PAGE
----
Jeremy Hobson: Well now to Washington where a Senate Committee is holding a hearing today on the future of 30-year fixed mortgages. The question is: could the 30-year fixed survive if big changes are made to the government backed mortgage lenders Fannie Mae and Freddie Mac?
Here's Marketplace's Adriene Hill.
Adriene Hill: Thirty-year fixed-rate mortgages let borrowers pay off their home slowly, with payments that are the same from month to month. They're straightforward, they're vanilla.
And, says Walter Maloney from the Association of Realtors:
Walter Maloney: The 30-year fixed rate mortgage is the lifeblood of the housing industry.
All those exotic loans, all the rage during the housing bubble, are out of favor. Nearly all home loans offered today are long-term fixed-rate mortgages.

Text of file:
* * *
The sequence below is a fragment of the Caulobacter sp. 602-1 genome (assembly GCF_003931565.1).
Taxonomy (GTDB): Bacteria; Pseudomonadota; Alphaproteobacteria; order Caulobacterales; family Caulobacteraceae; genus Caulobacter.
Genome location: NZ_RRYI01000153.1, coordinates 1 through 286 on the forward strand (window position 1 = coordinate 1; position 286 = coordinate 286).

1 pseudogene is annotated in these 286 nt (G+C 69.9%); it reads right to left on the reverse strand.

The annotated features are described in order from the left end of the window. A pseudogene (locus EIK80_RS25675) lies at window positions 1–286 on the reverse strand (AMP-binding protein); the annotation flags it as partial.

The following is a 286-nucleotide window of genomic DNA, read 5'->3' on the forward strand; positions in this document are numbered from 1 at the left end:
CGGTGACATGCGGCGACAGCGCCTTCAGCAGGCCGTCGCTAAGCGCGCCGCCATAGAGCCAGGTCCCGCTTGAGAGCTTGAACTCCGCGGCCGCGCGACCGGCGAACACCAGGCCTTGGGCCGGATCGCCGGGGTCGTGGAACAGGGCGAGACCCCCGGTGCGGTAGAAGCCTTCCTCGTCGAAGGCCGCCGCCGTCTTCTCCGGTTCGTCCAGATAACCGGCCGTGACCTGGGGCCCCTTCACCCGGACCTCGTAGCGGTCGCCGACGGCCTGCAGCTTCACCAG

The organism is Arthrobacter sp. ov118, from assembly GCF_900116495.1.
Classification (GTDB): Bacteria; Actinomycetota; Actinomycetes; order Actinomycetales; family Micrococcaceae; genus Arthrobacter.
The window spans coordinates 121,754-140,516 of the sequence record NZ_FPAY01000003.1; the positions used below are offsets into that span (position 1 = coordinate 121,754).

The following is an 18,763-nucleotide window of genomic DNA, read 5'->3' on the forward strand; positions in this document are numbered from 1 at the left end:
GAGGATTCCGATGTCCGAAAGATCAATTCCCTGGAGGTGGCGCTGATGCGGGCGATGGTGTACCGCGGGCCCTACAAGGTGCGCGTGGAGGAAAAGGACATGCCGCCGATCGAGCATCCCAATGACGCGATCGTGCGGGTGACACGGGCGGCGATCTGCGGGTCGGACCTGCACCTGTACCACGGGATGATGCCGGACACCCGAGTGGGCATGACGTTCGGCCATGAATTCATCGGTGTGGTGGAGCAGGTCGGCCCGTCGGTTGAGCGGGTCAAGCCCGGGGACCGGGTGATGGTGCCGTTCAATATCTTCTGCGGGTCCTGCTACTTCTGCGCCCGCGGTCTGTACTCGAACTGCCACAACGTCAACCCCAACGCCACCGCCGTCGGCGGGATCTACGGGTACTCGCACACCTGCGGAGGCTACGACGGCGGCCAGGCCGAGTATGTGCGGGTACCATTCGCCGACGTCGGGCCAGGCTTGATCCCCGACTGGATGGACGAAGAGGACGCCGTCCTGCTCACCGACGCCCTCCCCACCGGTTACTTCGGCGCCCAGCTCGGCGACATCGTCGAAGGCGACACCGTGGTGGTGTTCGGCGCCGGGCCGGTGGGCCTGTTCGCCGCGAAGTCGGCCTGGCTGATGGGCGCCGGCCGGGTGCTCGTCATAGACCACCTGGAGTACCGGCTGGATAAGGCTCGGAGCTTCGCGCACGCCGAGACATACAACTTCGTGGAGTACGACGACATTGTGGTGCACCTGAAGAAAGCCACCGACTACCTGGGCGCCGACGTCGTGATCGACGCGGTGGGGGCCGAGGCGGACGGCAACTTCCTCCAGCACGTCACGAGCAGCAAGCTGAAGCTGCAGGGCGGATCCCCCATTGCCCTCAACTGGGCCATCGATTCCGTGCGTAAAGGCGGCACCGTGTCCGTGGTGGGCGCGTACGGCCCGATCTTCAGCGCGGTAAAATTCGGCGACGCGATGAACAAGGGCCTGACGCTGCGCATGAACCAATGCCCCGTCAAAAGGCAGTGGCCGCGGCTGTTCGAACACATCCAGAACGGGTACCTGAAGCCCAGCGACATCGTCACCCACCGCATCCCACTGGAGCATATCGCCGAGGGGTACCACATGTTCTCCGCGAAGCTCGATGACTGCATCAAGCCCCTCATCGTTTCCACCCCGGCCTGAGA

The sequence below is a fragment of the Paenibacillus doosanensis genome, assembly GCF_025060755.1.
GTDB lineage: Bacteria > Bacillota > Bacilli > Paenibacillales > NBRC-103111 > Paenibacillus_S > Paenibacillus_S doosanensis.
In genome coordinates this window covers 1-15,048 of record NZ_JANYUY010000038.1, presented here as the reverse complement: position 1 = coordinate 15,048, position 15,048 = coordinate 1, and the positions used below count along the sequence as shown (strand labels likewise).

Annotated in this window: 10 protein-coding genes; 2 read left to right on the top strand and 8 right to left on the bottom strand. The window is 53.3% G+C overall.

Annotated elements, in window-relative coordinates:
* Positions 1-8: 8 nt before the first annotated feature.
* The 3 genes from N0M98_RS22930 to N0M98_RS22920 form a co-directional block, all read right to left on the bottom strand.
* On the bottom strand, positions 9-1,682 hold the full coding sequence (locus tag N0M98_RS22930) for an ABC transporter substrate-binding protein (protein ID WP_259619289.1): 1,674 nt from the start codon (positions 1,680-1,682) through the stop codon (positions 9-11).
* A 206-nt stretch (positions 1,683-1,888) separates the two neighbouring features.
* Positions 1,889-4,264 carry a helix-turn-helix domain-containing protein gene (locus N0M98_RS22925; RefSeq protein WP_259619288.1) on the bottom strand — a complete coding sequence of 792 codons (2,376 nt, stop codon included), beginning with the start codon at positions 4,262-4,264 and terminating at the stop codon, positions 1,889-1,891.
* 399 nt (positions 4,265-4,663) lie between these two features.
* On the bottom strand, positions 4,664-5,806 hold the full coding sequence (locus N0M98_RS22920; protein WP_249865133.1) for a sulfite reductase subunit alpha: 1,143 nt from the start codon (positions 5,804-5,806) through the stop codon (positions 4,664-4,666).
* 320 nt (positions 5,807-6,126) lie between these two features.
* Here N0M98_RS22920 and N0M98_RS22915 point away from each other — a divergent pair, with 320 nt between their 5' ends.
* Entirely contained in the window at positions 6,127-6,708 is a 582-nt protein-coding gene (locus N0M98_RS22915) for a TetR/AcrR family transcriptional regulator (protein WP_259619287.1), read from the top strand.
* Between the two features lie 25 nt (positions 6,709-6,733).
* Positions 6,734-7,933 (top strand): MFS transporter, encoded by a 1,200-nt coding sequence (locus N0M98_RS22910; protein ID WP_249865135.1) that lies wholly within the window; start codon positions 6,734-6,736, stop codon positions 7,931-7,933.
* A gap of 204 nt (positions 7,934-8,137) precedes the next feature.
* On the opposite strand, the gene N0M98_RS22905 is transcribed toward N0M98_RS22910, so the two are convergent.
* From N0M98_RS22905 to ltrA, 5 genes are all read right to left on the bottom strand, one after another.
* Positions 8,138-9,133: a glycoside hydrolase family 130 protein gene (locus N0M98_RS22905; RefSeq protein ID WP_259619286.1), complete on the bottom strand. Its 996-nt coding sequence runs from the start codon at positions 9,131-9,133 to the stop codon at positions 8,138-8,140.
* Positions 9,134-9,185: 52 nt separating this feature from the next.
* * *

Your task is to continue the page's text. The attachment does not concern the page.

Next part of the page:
USC professor Richard Green says there are a couple reasons for that.
Richard Green: Part of it is that the banks are not that interested in doing the loans; Fannie and Freddie specialized in doing fixed-rate mortgages.
So those are the loans that are getting done. Green says there's also a demand issue.
Green: People are very afraid, they're looking for safety, and the longer-term mortgage is a safer mortgage.
He thinks the long-term fixed-rate mortgage is important to have as an option. Other shorter-term mortgages have value too, but he says to improve the housing market, it's not the type of the loan that matters, so much as making it easier and faster to get it.
I'm Adriene Hill for Marketplace.